Have Paper Will Travel: What You Might Not Know About the Passport

We take many things for granted while traveling, and the passport is near the top of the list. When one pauses to consider the absurdity of this small little booklet, one also wonders how the modern convention of a piece of paper as a prerequisite for international travel came into being in the first place.

Today the role of the passport is simple. It guarantees the name and nationality of its holder. This has not always been the case and for most of its history, some version of the passport usually guaranteed much more.

The first recorded instance of some sort of travel document can be found in the Bible, in the book of Nehemiah. In the fifth century BCE, Nehemiah traveled to Judea carrying a letter “to the governors beyond the river” requesting safe passage for him as he traveled through their lands. From the first recorded mention, a passport promised a certain level of protection while traveling in another ruler’s region.

Various iterations of these safe passage letters evolved over the centuries until they were revolutionized under the rule of  King Henry V of England. During this time Parliament passed an Act giving the monarch authority to issue safe conduct documents. It was also around this time when the passport got its name. Individuals had specific towns listed in their papers indicating which city gates, or portes, were permitted for entry; pass porte, became passport.

The United States had a form of travel document from its earliest days, modeled after the French version. But the modern day concept of a travel document as a requirement for travel did not come about until the 20th century.

World War I put an end to effortless border crossings as a basic security measure. Following the war many nations established their own requirements and in 1920, the doomed League of Nations established standardized passport guidelines and design recommendations. Rather than simple descriptions of the document bearer, photos were stapled to the newly important booklets.

As strange as it may seem to us today, true international passport standardization did not occur until 1980 and was then only initiated by civil aviation authorities.

As anyone will tell you though, a passport is much more than a mass of paper and stamps. It is a right of passage. I still remember standing in line with my mother to submit the paperwork for my first passport as a teen. Since that time I have had three passports, and will soon have to add more pages to my current one. My passport is a symbol of independence, adventure and amazing experiences yet to come. Whenever I open the safe and tuck the passport in my pocket, there is a smile on my face in anticipation of the travel adventure on which I am about to embark.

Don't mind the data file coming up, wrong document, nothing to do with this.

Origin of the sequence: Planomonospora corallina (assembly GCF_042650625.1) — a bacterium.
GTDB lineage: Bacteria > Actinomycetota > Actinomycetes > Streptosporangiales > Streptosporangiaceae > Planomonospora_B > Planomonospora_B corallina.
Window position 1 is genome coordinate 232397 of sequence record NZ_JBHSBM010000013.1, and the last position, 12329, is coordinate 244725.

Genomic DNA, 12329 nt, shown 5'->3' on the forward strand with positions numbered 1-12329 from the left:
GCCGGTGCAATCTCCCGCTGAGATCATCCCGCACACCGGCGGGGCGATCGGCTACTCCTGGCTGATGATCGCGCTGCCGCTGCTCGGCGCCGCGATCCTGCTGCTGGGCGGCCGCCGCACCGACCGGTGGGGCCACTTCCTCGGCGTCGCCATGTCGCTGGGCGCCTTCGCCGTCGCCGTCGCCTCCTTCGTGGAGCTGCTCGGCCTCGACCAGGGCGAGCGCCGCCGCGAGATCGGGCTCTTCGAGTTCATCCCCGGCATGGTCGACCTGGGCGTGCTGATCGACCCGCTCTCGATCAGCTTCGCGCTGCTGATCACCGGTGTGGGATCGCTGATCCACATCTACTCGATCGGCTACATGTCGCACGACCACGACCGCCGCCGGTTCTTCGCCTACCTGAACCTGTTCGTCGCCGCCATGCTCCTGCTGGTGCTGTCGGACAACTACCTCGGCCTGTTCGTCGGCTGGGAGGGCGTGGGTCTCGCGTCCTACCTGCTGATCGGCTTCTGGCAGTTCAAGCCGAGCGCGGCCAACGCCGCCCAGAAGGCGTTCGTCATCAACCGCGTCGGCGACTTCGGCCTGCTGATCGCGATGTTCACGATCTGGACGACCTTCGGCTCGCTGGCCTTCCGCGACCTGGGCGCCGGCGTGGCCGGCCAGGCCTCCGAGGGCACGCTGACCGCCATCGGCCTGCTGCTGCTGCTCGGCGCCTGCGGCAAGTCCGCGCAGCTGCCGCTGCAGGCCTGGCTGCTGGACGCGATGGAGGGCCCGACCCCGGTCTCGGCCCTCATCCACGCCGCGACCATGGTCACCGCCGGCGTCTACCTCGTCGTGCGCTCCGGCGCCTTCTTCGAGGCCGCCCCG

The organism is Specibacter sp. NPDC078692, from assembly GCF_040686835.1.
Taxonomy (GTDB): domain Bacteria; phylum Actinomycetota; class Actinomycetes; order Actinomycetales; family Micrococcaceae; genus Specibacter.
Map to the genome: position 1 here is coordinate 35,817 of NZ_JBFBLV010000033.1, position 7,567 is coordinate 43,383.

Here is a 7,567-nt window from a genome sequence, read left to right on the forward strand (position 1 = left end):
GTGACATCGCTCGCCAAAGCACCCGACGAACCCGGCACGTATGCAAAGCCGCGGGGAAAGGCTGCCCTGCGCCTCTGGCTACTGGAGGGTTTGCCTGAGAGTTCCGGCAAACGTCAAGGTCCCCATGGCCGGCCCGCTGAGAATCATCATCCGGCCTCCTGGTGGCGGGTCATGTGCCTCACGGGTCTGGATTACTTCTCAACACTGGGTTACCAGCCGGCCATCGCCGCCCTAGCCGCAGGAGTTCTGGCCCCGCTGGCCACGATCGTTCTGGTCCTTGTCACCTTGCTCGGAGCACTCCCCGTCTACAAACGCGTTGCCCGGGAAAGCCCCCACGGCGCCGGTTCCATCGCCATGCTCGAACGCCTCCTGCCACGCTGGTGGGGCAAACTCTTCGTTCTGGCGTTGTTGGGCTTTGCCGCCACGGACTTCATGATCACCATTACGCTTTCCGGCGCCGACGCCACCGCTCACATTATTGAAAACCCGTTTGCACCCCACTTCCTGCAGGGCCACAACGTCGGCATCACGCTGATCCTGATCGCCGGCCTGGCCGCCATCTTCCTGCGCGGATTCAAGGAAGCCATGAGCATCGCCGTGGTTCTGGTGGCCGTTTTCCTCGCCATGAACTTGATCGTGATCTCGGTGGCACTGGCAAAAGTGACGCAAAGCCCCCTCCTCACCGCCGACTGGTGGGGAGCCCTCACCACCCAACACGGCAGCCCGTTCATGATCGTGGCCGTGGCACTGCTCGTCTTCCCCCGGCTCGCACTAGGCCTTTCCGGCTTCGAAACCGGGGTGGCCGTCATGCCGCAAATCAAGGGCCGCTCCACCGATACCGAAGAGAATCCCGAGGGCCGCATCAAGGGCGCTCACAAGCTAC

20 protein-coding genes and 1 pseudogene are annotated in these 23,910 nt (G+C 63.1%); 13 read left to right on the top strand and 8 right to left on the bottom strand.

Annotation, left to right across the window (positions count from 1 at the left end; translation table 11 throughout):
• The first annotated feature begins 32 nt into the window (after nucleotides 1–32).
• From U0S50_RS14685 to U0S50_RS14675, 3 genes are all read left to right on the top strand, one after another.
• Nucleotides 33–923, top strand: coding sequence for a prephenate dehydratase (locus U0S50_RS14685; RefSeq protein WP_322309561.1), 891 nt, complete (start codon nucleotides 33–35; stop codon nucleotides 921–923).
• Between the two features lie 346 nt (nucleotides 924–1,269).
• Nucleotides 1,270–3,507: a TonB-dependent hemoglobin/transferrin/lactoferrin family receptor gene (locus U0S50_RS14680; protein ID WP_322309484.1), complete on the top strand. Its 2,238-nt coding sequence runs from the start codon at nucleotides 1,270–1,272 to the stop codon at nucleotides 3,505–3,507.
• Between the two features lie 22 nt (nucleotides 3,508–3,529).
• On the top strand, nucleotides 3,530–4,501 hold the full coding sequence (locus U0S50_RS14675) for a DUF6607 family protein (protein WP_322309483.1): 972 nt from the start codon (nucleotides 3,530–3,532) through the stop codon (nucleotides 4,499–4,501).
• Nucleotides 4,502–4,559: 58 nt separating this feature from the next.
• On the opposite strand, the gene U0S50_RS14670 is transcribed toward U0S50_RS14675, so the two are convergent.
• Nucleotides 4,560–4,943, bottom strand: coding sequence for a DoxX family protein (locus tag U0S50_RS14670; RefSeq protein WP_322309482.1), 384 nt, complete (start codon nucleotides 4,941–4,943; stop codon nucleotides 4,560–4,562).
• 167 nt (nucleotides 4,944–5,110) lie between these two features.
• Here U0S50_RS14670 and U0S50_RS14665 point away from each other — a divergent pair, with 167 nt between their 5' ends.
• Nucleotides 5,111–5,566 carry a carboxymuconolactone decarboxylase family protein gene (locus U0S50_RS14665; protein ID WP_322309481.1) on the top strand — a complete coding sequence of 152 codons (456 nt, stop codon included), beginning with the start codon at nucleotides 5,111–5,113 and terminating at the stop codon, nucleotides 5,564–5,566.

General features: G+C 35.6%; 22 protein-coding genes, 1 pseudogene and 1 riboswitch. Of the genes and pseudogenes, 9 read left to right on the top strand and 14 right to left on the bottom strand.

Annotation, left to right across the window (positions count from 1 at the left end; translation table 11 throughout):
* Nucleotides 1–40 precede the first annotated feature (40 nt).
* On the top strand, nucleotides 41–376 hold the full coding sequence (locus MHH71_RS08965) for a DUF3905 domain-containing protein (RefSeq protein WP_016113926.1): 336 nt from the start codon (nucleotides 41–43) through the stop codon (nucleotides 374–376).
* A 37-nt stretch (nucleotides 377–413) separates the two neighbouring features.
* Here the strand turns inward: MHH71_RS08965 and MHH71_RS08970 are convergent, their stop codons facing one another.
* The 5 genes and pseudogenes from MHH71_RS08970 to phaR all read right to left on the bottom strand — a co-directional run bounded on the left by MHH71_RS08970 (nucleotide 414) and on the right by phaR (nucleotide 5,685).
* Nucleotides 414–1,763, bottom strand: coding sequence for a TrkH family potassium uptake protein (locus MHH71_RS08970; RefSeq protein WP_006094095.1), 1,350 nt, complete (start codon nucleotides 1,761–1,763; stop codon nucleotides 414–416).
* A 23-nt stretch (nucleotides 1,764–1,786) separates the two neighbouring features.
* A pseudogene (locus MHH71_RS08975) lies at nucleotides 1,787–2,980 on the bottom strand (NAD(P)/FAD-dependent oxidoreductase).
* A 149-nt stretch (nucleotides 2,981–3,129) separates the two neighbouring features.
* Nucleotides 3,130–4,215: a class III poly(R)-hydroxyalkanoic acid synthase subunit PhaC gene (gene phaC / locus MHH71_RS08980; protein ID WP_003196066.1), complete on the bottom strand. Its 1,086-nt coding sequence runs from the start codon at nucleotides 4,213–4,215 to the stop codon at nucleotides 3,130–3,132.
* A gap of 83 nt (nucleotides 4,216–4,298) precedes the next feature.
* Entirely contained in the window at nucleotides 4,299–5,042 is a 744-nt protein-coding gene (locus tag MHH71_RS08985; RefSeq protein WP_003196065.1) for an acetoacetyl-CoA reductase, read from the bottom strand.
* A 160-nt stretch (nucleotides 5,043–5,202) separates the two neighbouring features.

What does your passport mean to you? How old were you when you got your first one?

By: Matt Long

Matt has a true passion for travel. As someone who has a bad case of the travel bug, Matt travels the world in order to share tips on where to go, what to see and how to experience the best the world has to offer.

6 thoughts on “Have Paper Will Travel: What You Might Not Know About the Passport”

  1. i got my first passport when i was hmm, 11 or 12, for a family trip to the UK. since then, it has become a treasured item, a record of experiences i’ve had, and blank pages to tempt me to explore our world even further.

    when my last passport expired, I scanned in the pages.

  2. I got my first passport when I was 4 or 5, I think, because that was the first time I went abroad! Hong Kong and China, though I don’t remember it happening!

    The passport really is something important. My parents used to keep our passports for us and I think they already threw out the expired ones! :(

      1. I have my old, full and expired one up on my wall, each page (copies) up there in it memory glory! Perfect for those days at home with wanderlust!

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